Think before you act. Before you connect or disconnect anything, always think a step or two ahead and anticipate what will happen and potential problems. “If I untie this docking cord, then the load is going to go there, and after that happens I’m going to do this . . . ”
One of the best climbing diagrams ever made, IMHO. Drawing by Mike Clelland, first published in Climbing magazine (March 2004) article written by Pete Zabrok. Note that while the system has been refined in several areas since it was first published, this is still the core idea.
Big picture concepts:
Minimize stretch wherever possible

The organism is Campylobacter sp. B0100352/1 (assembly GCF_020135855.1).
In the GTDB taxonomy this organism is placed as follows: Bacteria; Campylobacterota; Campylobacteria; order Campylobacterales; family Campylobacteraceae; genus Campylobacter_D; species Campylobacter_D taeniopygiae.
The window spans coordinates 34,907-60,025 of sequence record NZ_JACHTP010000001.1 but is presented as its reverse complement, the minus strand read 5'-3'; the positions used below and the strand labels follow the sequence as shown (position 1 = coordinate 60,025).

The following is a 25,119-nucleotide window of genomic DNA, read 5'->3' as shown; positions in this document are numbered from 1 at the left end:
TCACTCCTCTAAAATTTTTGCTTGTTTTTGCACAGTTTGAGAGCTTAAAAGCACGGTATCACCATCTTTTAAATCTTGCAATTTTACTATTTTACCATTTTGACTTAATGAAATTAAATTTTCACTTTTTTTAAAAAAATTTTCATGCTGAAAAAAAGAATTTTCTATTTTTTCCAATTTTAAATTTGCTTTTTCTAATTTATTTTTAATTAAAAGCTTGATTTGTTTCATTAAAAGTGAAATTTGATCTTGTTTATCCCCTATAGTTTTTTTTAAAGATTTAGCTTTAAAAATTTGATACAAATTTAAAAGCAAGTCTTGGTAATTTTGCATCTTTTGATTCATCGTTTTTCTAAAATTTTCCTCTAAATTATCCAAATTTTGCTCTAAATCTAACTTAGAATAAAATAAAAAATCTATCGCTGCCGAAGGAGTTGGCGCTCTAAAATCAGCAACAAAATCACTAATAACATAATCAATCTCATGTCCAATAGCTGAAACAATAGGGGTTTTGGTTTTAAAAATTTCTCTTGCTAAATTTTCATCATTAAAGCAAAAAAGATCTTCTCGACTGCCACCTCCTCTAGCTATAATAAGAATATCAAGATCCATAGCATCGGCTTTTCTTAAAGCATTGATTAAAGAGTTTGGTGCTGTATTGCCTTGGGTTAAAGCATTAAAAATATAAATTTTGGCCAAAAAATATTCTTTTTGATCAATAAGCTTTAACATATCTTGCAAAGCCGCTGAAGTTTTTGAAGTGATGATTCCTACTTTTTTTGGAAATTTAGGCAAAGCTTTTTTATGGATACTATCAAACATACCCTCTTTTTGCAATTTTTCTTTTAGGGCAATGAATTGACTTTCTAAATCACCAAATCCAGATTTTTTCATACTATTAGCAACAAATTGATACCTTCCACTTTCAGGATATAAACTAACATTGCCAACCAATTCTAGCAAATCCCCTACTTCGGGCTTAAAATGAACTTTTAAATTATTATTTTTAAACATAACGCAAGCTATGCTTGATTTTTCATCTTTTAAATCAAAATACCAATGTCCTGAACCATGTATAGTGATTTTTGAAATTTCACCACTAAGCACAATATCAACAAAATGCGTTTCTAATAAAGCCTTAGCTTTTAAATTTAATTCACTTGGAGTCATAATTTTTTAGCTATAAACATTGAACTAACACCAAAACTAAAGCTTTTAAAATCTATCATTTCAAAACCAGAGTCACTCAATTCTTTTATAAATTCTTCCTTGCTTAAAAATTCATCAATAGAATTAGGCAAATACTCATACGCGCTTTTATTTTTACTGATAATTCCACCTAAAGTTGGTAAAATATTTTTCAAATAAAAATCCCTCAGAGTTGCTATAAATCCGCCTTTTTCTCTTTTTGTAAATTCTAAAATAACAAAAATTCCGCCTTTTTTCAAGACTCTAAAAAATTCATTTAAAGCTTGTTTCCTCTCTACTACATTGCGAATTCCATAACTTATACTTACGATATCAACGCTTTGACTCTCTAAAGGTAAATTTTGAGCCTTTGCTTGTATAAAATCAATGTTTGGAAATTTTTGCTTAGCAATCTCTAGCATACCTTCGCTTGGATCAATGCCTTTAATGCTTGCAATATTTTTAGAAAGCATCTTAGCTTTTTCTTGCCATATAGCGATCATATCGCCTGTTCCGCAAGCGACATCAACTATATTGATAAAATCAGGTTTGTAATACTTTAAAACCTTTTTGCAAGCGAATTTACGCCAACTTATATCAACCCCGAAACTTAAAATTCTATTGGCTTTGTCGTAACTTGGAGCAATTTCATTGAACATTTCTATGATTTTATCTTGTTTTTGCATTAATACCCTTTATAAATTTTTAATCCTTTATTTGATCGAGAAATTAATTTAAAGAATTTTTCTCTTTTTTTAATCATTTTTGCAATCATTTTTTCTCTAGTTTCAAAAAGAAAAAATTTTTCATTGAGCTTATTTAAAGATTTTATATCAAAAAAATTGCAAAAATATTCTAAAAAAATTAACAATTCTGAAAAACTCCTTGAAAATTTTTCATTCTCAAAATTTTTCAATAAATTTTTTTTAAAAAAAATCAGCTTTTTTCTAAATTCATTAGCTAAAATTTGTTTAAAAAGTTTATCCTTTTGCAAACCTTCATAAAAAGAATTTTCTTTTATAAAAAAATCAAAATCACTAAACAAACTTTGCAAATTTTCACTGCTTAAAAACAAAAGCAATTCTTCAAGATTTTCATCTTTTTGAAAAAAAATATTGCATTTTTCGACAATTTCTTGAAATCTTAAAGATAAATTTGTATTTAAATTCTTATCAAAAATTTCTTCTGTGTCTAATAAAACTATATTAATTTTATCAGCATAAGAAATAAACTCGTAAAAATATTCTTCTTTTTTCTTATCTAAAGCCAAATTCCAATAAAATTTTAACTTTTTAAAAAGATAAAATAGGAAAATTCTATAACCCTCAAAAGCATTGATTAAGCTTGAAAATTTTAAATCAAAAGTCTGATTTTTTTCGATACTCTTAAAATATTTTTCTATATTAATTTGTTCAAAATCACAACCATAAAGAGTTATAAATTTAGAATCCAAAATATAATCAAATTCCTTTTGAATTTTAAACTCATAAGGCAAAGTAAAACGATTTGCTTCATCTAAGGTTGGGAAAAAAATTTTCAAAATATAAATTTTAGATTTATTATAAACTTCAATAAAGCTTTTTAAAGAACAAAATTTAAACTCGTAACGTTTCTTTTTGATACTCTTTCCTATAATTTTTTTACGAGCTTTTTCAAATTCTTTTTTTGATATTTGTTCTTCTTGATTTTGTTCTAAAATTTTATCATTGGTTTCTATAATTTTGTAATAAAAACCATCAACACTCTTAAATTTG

Get quality pulleys
Lift the load by doing squats using your body weight, not by pulling with your arms
Practice a lot with real loads
Get it set up fast and start hauling a few meters ASAP so your follower can get to work
The basic set up is a 1:1 haul through a progress capturing pulley, such a Petzl Micro Traxion or Kong Block Roll. (This is a pulley that has a one-way rope grab on it like an ascender, that let you pull the rope through one direction but prevents it from sliding back.) Yes, these little suckers are expen$ive!
On the load strand of the haul line, you add on an entirely separate 2:1 lifting system. You raise the load with the 2:1 lifting system, and then use the progress capture pulley so the bag does not slip downwards.
In the rigging world, this is sometimes referred to as a “pig rig”, because you are “piggybacking” a 2-1 system on top of the main loaded rope. (And, that’s an entirely appropriate name for big wall climbing, because haul bags are affectionately known as “pigs”.)